Once, toward the close of his too brief life, Thoreau "signed on" again to an American ideal, and no man could have signed more nobly. It was the cause of Freedom, as represented by John Brown of Harper's Ferry. The French and Scotch blood in the furtive hermit suddenly grew hot. Instead of renouncing in disgust the "uncivil chaos called Civil Government," Thoreau challenged it to a fight. Indeed he had already thrown down the gauntlet in "Slavery in Massachusetts," which Garrison had published in the "Liberator" in 1854. And now the death upon the scaffold of the old fanatic of Ossawatomie changed Thoreau into a complete citizen, arguing the case and glorifying to his neighbors the dead hero. "It seems as if no man had ever died in America before; for in order to die you must first have lived.... I hear a good many pretend that they are going to die.... Nonsense! I'll defy them to do it. They haven't got life enough in them. They'll deliquesce like fungi, and keep a hundred eulogists mopping the spot where they left off. Only half a dozen or so have died since the world began." Such passages as this reveal a very different Thoreau from the Thoreau who is supposed to have spent his days in the company of swamp-blackbirds and woodchucks. He had, in fact, one of the highest qualifications for human society, an absolute honesty of mind. "We select granite," he says, "for the underpinning of our houses and barns; we build fences of stone; but we do not ourselves rest on an underpinning of granite truth, the lowest primitive rock. Our sills are rotten.... In proportion as our inward life fails, we go more constantly and desperately to the postoffice. You may depend upon it, that the poor fellow who walks away with the greatest number of letters, proud of his extensive correspondence, has not heard from himself this long time."

This hard, basic individualism was for Thoreau the foundation of all enduring social relations, and the dullest observer of twentieth century America can see that Thoreau's doctrine is needed as much as ever. His sharp-edged personality provokes curiosity and pricks the reader into dissent or emulation as the case may be, but its chief ethical value to our generation lies in the fact that here was a Transcendentalist who stressed, not the life of the senses, though he was well aware of their seductiveness, but the stubborn energy of the will.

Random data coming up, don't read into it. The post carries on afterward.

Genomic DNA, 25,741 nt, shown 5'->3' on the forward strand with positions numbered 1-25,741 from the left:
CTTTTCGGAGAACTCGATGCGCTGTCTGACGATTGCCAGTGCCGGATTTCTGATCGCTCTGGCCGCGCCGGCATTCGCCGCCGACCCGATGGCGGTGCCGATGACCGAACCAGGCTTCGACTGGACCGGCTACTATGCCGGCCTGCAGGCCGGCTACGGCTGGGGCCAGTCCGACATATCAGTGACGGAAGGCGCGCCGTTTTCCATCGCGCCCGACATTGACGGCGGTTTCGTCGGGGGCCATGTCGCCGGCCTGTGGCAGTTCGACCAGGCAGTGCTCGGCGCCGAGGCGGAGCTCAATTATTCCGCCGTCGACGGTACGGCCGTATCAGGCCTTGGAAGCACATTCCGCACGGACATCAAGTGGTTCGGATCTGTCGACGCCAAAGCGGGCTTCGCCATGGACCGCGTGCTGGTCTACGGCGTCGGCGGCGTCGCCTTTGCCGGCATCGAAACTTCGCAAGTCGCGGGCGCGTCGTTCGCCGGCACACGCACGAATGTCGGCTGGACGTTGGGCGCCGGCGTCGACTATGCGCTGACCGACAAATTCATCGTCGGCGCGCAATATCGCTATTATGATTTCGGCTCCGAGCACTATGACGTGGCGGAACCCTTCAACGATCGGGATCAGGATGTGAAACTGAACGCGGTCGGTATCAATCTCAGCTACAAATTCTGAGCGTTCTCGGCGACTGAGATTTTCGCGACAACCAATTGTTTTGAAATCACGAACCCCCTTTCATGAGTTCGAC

The scope of the present book prevents more than a glimpse at the other members of the New England Transcendental group. They are a very mixed company, noble, whimsical, queer, impossible. "The good Alcott," wrote Carlyle, "with his long, lean face and figure, with his gray worn temples and mild radiant eyes; all bent on saving the world by a return to acorns and the golden age; he comes before one like a venerable Don Quixote, whom nobody can laugh at without loving." These words paint a whole company, as well as a single man. The good Alcott still awaits an adequate biographer. Connecticut Yankee, peddler in the South, school-teacher in Boston and elsewhere, he descended upon Concord, flitted to the queer community of Fruitlands, was starved back to Concord, inspired and bored the patient Emerson, talked endlessly, wrote ineffective books, and had at last his apotheosis in the Concord School of Philosophy, but was chiefly known for the twenty years before his death in 1888 as the father of the Louisa Alcott who wrote "Little Women." "A tedious archangel," was Emerson's verdict, and it is likely to stand.